Weather Induced Positivity
Finally, there is warm weather in Massachusetts as spring arrives, and with it comes long awaited hope. All my worries and doubts seem to have melted away with the snow, and now it feels like nothing can hold me back. The winter is behind me, and if all goes to plan, it will have been my last full winter in New England.
The winter definitely makes me appreciate warm weather, but I think the same appreciation would be felt from a week of bad weather, versus six months. And the appreciation doesn’t seem to last much longer. You will NEVER hear me complaining about the heat up here, but others seem to quickly forget what we just went through!
I wanted to capture this optimism before I go out to spend the entire day outside. It is so much easier to do the Pollyanna thing, and play the glad game, when you can just get outside, and run through the fields like Julie Andrews. (Yea I know, different movies.)
Left Brain Right Brain Skirmishes
I’ll be making an announcement soon about a book I’ve been working on for over a year. I am the type to over-think things, so naturally, my brain is back and forth between pessimism and optimism about the prospects of this next project. But something about warm weather and sunshine just burns away the negatives! I find my confidence solidifying as I put more days between me and the winter of despair.
The Future of the Mind, by Michio Kaku actually has some insight into the balance in our brains of pessimism versus optimism. Obviously it is great to be optimistic, but unbridled optimism could spell disaster if it makes you take risks that put you in danger. On the other hand, uncontrollable pessimism can paralyze you with fear or apathy since, “everything always goes wrong anyway”.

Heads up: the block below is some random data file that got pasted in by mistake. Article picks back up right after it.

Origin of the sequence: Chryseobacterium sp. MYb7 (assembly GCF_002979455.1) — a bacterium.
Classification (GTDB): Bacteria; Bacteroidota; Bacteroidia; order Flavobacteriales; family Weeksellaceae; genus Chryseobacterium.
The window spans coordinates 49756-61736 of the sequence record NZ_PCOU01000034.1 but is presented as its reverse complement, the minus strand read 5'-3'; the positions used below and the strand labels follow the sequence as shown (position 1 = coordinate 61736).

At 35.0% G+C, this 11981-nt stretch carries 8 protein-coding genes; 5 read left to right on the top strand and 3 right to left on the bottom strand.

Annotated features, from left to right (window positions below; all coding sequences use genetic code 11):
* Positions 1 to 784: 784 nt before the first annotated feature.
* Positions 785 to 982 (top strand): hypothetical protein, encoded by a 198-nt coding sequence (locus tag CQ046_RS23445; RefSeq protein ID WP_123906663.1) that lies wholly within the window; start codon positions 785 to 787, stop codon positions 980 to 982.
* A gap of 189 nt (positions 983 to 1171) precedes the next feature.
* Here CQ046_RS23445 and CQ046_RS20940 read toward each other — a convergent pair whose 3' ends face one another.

In order to run proper simulations of our future, which is basically all our brains do, pessimism and optimism need to be balanced. They say the left brain tends to be more analytical, and the right brain more creative. The tendency is that the left brain brings optimism, and the right brain pessimism. I thought this was interesting, as it conjured up images of troubled artists and writers like Picasso, Hemingway, and Poe. On the other hand we don’t tend to think of Einstein as emotional, and the image of a scientist is that they are giddy with excitement about their analytical feats.
So I don’t want to go into this next endeavor with blind optimism as it may be a huge letdown, especially if the optimism stops me from taking steps to increase the chances of success. But if I start with too much pessimism, the defeatist attitude will invade with the, “why even bother” thoughts.
Yes, success is going to be hard fought, certain things might be disappointing, and not everything is going to go exactly according to plan. No, my book doesn’t suck, people will buy it, and there will be plenty of opportunities for promotion.
I need to balance the positive and negative energy, making sure to keep the negatives in check. There is no point in letting the “what if’s” dominate; just consider the most likely scenarios.
Can I do anything about it? No? Stop dwelling on it. Yes? Prepare for the worst, hope for the best.
As for the positive feelings, let them run wild! But make sure you know the brain is throwing in more than a couple grains of salt. Will I be nationally recognized by August? Probably not. But as long as I know that it is a long shot, why not dream, and set a high goal to strive for?
They say that the people who imagine themselves successful, and daydream about achieving accomplishments and reaching goals are more likely to realize those dreams. Now if I had never written a book, being a famous author would simply not come to fruition, no matter how much I planned and dreamed. But I have written a book, and it is just the first of many.
Happy springtime! Let the sunshine guide your energy.